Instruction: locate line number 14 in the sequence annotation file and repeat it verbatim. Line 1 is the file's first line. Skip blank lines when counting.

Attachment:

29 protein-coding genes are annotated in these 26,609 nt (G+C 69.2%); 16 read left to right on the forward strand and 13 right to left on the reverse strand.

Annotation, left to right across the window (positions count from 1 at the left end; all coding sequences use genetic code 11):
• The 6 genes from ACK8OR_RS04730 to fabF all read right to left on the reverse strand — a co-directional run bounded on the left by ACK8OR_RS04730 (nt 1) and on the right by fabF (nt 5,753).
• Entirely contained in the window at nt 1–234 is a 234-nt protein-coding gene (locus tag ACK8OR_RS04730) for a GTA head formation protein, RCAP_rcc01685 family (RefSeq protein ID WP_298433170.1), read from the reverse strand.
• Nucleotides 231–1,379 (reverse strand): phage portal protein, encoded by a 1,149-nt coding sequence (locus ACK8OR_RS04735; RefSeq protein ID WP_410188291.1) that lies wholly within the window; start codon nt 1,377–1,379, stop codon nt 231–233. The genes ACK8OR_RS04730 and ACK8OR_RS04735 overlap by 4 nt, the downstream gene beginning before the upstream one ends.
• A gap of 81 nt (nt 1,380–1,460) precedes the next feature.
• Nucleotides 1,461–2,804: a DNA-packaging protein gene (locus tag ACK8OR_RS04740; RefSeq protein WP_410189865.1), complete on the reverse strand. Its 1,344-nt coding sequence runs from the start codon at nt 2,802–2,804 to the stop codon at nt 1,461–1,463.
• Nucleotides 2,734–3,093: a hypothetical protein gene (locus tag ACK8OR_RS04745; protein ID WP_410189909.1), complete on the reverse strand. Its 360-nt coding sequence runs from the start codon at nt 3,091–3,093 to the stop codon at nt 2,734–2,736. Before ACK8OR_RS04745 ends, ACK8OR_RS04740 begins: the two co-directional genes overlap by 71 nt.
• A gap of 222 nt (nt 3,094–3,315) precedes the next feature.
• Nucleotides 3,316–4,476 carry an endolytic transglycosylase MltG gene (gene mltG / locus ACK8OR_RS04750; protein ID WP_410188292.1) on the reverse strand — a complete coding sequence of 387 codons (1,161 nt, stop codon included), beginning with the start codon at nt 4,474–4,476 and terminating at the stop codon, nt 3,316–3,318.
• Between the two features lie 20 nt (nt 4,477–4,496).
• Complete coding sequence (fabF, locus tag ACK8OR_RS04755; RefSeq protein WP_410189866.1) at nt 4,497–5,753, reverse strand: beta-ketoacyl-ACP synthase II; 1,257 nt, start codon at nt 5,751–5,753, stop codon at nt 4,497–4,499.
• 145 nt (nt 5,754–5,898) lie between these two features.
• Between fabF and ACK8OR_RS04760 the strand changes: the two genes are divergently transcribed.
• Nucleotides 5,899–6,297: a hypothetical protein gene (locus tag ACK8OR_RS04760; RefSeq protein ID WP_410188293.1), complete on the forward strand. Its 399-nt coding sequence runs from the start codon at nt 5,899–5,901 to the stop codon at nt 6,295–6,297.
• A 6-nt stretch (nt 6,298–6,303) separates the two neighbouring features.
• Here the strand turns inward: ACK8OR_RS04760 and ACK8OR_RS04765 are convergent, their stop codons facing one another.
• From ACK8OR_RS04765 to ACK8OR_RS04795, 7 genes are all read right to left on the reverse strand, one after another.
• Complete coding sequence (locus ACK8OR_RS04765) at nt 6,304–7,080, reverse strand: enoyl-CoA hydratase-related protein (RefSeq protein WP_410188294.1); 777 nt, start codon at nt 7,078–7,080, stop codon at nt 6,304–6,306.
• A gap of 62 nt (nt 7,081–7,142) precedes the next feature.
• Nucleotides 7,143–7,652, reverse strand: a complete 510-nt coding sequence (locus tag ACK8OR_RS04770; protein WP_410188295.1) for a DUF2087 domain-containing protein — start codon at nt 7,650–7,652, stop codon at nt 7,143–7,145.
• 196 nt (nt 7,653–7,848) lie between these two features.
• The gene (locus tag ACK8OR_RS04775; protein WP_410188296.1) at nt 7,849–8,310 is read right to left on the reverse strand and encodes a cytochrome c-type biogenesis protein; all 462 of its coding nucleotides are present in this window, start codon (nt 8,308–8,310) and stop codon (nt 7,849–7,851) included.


• Between fabF and ACK8OR_RS04760 the strand changes: the two genes are divergently transcribed.